Modern day organisations rely on systems to perform critical, sometimes lifesaving tasks. As a result, a common requirement for many organisations is a break-glass process, providing the ability to bypass normal access control procedures when existing authentication mechanisms fail. The implementation of a break glass system often involves considerable effort to ensure the process is not open to malicious use and is auditable, yet simple and efficient. The good news is AWS Systems Manager (SSM) with AWS Key Management Service (KMS) can be leveraged to allow administrative users the ability to recover access to systems on-demand, without having to bake in privileged users with predefined passwords on systems.

How the AWS Systems Manager Break Glass solution works

Before we get into the configuration details, let’s walk through how this all works.

  1. The break-glass process is initiated when an administrative user invokes SSM Run Command against a target system using a custom SSM document for Windows or Linux.
  2. The commands in the SSM document are invoked and the root/admin password is set to a random string of characters. The string is then encrypted using KMS and stored in the SSM Parameter store.
  3. CloudWatch events detects that SSM Run Command has completed successfully and initiates a Lambda function to clean up the reset password.
  4. The Lambda function waits for 60 seconds, then removes the password from the parameter store.

As you can see, there’s minimal password management required for this solution without having to compromise security. Now that we have an understanding of how the solution hangs together, let’s take a look at how to set it up.

Creating the Customer Master Key

To begin, we need to create a key that will be used to encrypt passwords written to SSM parameter store. You can use the IAM section of the AWS Management Console to create a Customer Master Key by performing the following:

  1. Open the Encryption Keys section of the Identity and Access Management (IAM) console.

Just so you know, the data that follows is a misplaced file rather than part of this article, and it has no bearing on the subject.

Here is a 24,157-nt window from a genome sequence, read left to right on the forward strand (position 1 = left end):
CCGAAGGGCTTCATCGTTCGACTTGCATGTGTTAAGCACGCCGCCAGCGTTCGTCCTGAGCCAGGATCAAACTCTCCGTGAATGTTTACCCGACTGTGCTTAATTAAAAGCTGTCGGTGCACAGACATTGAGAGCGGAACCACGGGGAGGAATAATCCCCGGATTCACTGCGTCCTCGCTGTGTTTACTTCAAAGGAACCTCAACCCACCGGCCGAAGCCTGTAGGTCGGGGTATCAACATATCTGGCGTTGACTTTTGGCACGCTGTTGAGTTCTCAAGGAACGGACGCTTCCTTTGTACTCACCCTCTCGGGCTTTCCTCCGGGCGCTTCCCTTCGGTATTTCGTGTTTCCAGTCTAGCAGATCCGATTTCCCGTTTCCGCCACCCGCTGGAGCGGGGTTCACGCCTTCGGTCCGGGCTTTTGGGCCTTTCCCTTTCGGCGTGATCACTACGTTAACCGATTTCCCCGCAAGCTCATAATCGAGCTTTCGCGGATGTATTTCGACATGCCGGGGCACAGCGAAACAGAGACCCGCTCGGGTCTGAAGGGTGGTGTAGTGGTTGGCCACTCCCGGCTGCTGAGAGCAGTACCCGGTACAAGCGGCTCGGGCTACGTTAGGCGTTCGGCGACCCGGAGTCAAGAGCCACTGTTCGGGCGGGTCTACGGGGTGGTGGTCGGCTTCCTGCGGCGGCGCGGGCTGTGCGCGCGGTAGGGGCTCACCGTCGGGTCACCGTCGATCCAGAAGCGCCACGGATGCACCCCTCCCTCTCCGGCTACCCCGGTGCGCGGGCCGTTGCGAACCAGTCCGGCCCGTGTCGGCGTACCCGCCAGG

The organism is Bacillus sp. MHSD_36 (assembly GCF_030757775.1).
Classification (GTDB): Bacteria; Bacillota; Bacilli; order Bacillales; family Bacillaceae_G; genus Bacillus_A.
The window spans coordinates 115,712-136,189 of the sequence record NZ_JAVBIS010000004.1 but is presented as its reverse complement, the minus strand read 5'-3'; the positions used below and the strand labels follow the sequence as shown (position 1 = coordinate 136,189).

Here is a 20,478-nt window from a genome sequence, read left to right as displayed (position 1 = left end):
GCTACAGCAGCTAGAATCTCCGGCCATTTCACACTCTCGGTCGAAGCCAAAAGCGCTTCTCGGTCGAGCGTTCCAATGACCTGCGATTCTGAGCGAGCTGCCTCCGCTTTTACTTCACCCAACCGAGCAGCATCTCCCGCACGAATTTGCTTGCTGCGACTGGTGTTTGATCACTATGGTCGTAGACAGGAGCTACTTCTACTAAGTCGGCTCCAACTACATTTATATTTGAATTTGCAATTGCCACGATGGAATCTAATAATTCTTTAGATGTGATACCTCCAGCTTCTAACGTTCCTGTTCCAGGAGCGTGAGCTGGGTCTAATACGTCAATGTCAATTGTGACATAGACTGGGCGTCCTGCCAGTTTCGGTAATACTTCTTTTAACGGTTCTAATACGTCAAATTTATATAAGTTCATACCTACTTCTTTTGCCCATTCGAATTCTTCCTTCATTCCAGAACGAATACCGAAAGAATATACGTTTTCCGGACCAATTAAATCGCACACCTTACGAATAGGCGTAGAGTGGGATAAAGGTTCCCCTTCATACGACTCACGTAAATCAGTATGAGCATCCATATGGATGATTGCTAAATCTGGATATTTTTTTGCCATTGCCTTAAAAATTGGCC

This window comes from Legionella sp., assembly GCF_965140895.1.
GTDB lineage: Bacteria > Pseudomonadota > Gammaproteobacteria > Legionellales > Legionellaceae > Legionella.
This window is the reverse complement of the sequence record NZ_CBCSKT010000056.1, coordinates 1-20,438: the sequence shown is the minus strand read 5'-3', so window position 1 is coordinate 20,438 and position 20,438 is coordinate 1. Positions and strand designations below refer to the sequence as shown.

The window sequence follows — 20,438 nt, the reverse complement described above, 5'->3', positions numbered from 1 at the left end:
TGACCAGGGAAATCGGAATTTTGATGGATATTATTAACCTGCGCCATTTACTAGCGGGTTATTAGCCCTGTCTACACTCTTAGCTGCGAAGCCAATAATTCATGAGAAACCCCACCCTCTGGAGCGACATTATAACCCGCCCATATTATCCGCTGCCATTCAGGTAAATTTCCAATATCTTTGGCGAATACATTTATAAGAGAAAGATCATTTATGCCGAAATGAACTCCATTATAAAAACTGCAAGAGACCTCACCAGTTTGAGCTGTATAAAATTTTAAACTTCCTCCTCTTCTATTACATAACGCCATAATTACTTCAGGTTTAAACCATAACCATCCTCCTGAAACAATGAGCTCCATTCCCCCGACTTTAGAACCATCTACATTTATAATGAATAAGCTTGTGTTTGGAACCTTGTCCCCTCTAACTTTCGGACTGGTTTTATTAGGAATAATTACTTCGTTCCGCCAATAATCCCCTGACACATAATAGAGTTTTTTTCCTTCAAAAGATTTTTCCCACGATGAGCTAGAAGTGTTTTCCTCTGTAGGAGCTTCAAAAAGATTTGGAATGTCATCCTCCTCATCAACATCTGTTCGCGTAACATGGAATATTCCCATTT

2. For Region, choose the appropriate AWS region.
  3. Choose Create key.
  4. Type an alias for the CMK. Choose Next Step.
  5. Select which IAM users and roles can administer the CMK. Choose Next Step.
  6. Select which IAM users can use the CMK to encrypt and decrypt data. These users will be able to perform the break glass process. Choose Next Step.
  7. Choose Finish to create the CMK.

Creating the EC2 Policy

Great, so we’ve got a key set up. We now need to provide our instances access to encrypt the password and store it in the SSM parameter store. To do this, we need to create a custom IAM policy by performing the following:

  1. Open the IAM console.
  2. In the navigation column on the left, choose Policies.
  3. At the top of the page, choose Create Policy.
  4. On the Create Policy page choose Select on Create Your Own Policy.
  5. For Policy Name, type a unique name.
  6. The policy document you’ll want to use is defined below. Note that the key ARN defined here is the CMK created in the previous step.
  7. When you are done, choose Create Policy to save your completed policy.

Creating the EC2 Role

We now need to assign the policy to our EC2 instances. Additionally, we need to allow our instances access to communicate with the SSM endpoint. To do this, we’ll need to create an appropriate EC2 role:

  1. Open the IAM console.
  2. In the navigation pane, choose Roles, Create new role.
  3. On the Select role type page, choose Select next to Amazon EC2.
  4. On the Attach Policy page, select AmazonEC2RoleforSSM and the policy you created in the previous step.
  5. On the Set role name and review page, type a name for the role and choose Create role.

Attaching the Role to the EC2 Instance

After creating the EC2 role, we then need to attach it to the target instance(s).

  1. Navigate to the EC2 console.
  2. Choose Instances in the navigation pane.
  3. Select the target instance you intend to test the break-glass process on.
  4. Choose Actions, choose Instance Settings and then Attach/Replace IAM role from the drop-down list.
  5. On the Attach/Replace IAM role page, choose the role created in the previous step from the drop-down list.
  6. After choosing the IAM role, proceed to the next step by choosing Apply.

Creating the Password Reset SSM Document

An AWS Systems Manager Document defines the actions that are performed on the target instance(s). We need to create a multi-step cross-platform document that can reset Linux or Windows passwords based on the target platform. To do this, perform the following:

  1. Open the Amazon EC2 console.
  2. In the navigation pane, choose Documents.
  3. Choose Create Document.
  4. Type a descriptive name for the document.
  5. In the Document Type list, choose Command.
  6. Delete the brackets in the Content field, and then paste the document below containing scripts for Windows and Linux. Remember to replace the CMKs and region in the both scripts.
  7. Choose Create Document to save the document.

Congratulations! So far, you’ve set up the password reset functionality. Technically, you could stop here and you’d have a working break-glass capability, however we’re going to go one step further and add a clean-up process to remove the password from the parameter store for added security, as described below.